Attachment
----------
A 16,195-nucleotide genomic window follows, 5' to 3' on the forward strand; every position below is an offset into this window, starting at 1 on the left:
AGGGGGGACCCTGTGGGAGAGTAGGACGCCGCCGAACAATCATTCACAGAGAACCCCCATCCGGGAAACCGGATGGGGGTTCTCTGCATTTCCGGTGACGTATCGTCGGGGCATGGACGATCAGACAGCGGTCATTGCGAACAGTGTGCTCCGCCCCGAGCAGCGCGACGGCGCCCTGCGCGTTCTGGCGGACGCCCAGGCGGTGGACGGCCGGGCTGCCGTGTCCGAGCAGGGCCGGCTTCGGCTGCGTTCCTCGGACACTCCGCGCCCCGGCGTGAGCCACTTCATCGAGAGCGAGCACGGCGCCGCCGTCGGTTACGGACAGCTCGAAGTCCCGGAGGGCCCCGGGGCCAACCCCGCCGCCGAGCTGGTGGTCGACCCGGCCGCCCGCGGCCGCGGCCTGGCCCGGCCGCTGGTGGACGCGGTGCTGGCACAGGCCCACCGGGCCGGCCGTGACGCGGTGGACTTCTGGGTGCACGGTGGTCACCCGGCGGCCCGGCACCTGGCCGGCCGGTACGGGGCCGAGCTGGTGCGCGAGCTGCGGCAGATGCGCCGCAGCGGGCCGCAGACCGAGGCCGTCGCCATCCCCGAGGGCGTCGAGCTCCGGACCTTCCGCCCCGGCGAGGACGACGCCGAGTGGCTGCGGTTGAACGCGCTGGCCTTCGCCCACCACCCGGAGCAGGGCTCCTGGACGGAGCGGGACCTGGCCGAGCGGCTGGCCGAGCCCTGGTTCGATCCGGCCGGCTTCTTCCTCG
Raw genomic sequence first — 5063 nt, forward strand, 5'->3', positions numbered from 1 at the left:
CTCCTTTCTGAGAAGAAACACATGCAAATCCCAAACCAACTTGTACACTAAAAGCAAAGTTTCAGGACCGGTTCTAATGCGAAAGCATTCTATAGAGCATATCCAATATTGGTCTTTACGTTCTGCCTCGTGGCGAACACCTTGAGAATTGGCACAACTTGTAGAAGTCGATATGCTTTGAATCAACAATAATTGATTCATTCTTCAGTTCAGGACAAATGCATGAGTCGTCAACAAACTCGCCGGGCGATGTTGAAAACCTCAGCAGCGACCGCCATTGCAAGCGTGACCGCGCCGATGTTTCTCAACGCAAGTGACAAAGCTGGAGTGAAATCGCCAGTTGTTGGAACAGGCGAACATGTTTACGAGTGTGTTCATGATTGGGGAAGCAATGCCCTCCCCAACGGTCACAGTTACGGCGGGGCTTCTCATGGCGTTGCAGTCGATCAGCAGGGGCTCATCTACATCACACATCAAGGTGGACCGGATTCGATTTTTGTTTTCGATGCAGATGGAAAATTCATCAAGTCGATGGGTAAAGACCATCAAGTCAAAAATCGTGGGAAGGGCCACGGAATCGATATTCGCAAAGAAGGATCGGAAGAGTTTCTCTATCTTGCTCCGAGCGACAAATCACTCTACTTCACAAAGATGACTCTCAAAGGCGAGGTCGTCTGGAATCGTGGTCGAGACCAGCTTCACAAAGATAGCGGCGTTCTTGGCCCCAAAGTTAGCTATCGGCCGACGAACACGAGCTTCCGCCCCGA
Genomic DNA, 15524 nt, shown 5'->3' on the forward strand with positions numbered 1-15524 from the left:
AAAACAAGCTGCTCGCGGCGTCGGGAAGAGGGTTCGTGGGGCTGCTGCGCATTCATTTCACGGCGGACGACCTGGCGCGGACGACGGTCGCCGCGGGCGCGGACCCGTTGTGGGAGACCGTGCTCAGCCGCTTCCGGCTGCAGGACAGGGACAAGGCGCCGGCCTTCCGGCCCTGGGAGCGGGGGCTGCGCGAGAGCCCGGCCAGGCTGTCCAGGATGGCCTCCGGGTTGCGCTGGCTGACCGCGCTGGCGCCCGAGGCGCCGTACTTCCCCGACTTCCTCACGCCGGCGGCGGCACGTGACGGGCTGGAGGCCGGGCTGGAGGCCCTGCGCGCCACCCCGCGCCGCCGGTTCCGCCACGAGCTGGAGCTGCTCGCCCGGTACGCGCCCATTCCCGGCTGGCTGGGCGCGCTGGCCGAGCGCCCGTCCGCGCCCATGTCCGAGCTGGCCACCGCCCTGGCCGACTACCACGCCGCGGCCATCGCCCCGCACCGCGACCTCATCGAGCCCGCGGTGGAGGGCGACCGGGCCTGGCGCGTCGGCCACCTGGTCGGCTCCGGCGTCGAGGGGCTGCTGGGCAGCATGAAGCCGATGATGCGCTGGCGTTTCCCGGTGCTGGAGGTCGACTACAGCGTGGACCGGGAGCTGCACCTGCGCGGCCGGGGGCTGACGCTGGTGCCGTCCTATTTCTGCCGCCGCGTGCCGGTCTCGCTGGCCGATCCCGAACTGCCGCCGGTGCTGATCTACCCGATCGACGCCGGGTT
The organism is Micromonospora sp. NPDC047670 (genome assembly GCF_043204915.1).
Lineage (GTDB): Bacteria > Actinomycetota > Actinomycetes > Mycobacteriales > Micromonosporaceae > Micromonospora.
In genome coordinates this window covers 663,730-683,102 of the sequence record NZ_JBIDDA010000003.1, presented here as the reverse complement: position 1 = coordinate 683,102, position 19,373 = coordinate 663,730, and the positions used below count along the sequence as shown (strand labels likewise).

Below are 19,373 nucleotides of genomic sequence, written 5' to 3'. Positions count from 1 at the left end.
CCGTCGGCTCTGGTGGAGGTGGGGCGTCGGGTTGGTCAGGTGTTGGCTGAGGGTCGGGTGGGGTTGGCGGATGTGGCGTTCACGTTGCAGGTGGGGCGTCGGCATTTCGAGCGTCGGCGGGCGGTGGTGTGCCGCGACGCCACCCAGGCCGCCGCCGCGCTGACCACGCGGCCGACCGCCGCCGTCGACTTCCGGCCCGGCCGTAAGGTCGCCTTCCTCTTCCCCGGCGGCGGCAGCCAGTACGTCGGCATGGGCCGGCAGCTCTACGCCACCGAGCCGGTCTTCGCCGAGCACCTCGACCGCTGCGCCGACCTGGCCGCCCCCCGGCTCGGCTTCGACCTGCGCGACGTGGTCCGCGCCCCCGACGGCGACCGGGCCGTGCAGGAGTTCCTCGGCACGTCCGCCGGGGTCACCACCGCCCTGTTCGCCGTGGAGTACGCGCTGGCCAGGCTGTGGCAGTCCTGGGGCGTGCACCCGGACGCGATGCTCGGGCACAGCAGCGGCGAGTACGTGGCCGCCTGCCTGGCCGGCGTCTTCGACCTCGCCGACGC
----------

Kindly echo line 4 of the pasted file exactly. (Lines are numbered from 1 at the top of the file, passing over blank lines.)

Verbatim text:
CTCCTTTCTGAGAAGAAACACATGCAAATCCCAAACCAACTTGTACACTAAAAGCAAAGTTTCAGGACCGGTTCTAATGCGAAAGCATTCTATAGAGCATATCCAATATTGGTCTTTACGTTCTGCCTCGTGGCGAACACCTTGAGAATTGGCACAACTTGTAGAAGTCGATATGCTTTGAATCAACAATAATTGATTCATTCTTCAGTTCAGGACAAATGCATGAGTCGTCAACAAACTCGCCGGGCGATGTTGAAAACCTCAGCAGCGACCGCCATTGCAAGCGTGACCGCGCCGATGTTTCTCAACGCAAGTGACAAAGCTGGAGTGAAATCGCCAGTTGTTGGAACAGGCGAACATGTTTACGAGTGTGTTCATGATTGGGGAAGCAATGCCCTCCCCAACGGTCACAGTTACGGCGGGGCTTCTCATGGCGTTGCAGTCGATCAGCAGGGGCTCATCTACATCACACATCAAGGTGGACCGGATTCGATTTTTGTTTTCGATGCAGATGGAAAATTCATCAAGTCGATGGGTAAAGACCATCAAGTCAAAAATCGTGGGAAGGGCCACGGAATCGATATTCGCAAAGAAGGATCGGAAGAGTTTCTCTATCTTGCTCCGAGCGACAAATCACTCTACTTCACAAAGATGACTCTCAAAGGCGAGGTCGTCTGGAATCGTGGTCGAGACCAGCTTCACAAAGATAGCGGCGTTCTTGGCCCCAAAGTTAGCTATCGGCCGACGAACACGAGCTTCCGCCCCGA